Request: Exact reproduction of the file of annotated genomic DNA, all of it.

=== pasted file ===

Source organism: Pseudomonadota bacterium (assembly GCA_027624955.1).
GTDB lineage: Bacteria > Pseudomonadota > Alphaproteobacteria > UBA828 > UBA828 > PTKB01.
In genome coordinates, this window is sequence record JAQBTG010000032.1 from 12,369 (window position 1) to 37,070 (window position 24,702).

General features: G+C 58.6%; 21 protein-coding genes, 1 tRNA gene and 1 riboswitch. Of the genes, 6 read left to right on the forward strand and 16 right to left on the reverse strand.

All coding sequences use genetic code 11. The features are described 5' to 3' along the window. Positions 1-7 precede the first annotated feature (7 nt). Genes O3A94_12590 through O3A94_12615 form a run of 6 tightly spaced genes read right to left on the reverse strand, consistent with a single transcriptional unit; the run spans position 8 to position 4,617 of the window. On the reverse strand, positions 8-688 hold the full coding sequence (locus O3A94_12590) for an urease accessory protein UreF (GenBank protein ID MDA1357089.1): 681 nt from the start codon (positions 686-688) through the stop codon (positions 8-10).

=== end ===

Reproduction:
Source organism: Pseudomonadota bacterium (assembly GCA_027624955.1).
GTDB lineage: Bacteria > Pseudomonadota > Alphaproteobacteria > UBA828 > UBA828 > PTKB01.
In genome coordinates, this window is sequence record JAQBTG010000032.1 from 12,369 (window position 1) to 37,070 (window position 24,702).

General features: G+C 58.6%; 21 protein-coding genes, 1 tRNA gene and 1 riboswitch. Of the genes, 6 read left to right on the forward strand and 16 right to left on the reverse strand.

All coding sequences use genetic code 11. The features are described 5' to 3' along the window. Positions 1-7 precede the first annotated feature (7 nt). Genes O3A94_12590 through O3A94_12615 form a run of 6 tightly spaced genes read right to left on the reverse strand, consistent with a single transcriptional unit; the run spans position 8 to position 4,617 of the window. On the reverse strand, positions 8-688 hold the full coding sequence (locus O3A94_12590) for an urease accessory protein UreF (GenBank protein ID MDA1357089.1): 681 nt from the start codon (positions 686-688) through the stop codon (positions 8-10).